["The cost of total health benefits, including all medical plans and any dental and vision plans offered, is less expensive in California than for the rest of the nation. California's lower health insurance costs also hold true for small employers....These lower health benefit costs in California are attributable in part to high HMO enrollment."]

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HOSPITALS

"A Report Card on Government Regulations Impacting Hospitals' Financial Viability." By Eve Jokel, University of California, Los Angeles, and others. IN: UCLA Anderson Forecast For the Nation and California (June 2002) pp. 4.1-4.12

["59% of revenues are generated from public funds such as Medicare and Medicaid. Any changes in reimbursement are critical to operations. The regulatory schemes include: Medicare Prospective Payment System 1983, Balanced Budget Act of 1997, Balanced Budget Refinement Act of 1999, Health Insurance Portability and Accountability Act, Alquist Hospital Facilities Seismic Safety Act (SB 1953) 1994, needle safety regulations, nurse/patient ratios and medication error reduction technology."]

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LONG TERM CARE

Medicare Home Health Care: Payments to Home Health Agencies Are Considerably Higher Than Costs. By the U.S. General Accounting Office. GAO-02-663. (The Office, Washington, DC) May 6, 2002. 22 p.; Appendices.

Full Text at: www.gao.gov/cgi-bin/getrpt?GAO-02-663

{"Medicare home health payments grew ... more than three times the rate of spending growth for the entire Medicare program.... In response to rising home health spending, Congress enacted major changes ... which provides incentives to home health agencies to operate efficiently.... We believe that the Prospective Payment System should incorporate risk sharing of financial gains and losses between the Medicare program and Home Health Agencies."]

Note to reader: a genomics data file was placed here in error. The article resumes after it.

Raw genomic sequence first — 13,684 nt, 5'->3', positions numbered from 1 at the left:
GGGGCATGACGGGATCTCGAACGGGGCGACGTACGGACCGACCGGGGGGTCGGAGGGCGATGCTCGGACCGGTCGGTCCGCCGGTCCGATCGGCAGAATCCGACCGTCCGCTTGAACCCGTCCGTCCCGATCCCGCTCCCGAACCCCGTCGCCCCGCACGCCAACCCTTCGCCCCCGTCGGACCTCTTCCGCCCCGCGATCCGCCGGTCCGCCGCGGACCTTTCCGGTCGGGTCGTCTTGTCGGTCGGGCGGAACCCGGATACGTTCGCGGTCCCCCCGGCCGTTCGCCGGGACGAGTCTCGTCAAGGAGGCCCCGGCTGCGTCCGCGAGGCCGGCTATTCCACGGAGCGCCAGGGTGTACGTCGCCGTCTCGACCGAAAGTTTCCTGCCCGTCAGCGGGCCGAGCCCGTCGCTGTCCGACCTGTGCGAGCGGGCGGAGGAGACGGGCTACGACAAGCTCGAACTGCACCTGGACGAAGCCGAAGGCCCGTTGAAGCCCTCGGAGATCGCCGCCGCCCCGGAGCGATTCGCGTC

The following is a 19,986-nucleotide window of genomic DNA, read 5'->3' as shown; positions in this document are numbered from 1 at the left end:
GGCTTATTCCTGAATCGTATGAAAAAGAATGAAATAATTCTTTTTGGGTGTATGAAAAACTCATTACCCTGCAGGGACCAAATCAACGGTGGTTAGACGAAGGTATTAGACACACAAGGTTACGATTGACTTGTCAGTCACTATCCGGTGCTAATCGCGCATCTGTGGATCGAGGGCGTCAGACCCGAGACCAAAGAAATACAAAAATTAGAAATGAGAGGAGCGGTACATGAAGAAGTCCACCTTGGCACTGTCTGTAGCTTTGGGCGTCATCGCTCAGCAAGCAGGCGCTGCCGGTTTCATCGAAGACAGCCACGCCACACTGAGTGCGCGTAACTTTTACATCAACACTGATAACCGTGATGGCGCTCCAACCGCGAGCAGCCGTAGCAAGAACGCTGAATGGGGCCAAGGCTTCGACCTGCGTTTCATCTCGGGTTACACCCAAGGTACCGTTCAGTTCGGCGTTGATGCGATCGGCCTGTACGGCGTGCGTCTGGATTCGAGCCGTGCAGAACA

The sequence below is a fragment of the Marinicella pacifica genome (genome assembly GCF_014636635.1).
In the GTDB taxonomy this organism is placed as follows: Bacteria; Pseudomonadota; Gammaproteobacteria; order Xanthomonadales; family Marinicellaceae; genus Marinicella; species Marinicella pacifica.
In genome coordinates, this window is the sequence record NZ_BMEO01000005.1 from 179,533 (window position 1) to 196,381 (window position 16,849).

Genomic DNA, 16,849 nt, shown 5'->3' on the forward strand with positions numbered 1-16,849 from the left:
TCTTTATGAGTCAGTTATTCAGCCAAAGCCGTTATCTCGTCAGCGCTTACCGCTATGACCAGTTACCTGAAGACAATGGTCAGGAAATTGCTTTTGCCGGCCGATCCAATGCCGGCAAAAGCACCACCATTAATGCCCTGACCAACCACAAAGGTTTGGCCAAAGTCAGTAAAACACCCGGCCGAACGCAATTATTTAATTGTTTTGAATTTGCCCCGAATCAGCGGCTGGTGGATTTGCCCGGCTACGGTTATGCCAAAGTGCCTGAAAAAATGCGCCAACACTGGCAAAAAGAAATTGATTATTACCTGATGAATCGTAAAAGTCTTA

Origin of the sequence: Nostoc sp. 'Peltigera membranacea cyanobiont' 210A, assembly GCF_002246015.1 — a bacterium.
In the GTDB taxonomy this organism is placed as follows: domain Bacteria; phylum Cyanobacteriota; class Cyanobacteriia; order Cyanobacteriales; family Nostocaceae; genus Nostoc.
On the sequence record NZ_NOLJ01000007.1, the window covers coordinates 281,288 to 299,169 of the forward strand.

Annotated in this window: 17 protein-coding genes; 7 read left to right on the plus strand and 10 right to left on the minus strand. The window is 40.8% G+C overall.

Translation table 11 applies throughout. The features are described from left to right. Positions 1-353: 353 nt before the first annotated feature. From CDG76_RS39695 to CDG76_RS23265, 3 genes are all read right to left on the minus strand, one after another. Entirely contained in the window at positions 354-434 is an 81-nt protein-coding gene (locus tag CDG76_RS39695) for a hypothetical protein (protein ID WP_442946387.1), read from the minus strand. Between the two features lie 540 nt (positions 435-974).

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PREGNANCY

Re: Proposed Regulatory Amendments Permitting SCHIP Coverage of "Unborn Children." By the National Health Law Program and others. (The Program, Los Angeles, California) May 6, 2002. 9 p.

Full Text at: www.healthlaw.org/pubs/200205.schipcomments.html

["We, the undersigned organizations, urge the Centers for Medicare & Medicaid Services to withdraw its proposal to amend the definition of 'child' found in the SCHIP statute and regulations. Instead the agency should encourage States to utilize available options under the Medicaid program to provide desired prenatal and pregnancy-related care."]

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HOUSING

HOMEBUYING

“Bubble Trouble? Your Home Has a P/E Ratio Too.” By Edward E. Learner, UCLA Anderson Forecast Project, and others. IN: UCLA Anderson Forecast For the Nation (June 2002) pp. Nation 1.1-1.19.

[“The p/e (price to earnings) ratio for L.A. housing is rising but is still 17% below it’s 1989 bubble peak. The Bay Area housing p/e, however, is 6% above the 1989 peak. The LA p/e is supported by the fundamentals: appreciation of rents at the rate of 7% per year, while the high Bay Area p/e is not: rents have stabilized.”]

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HUMAN SERVICES

CHILD CARE

What Happens When the School Year is Over? The Use and Costs of Child Care for School-Age Children During the Summer Months. By Jeffrey Capizzano and others, The Urban Institute (The Institute, Washington, DC) Assessing the New Federalism, Occasional Paper No. 58, June 2002. 45 p.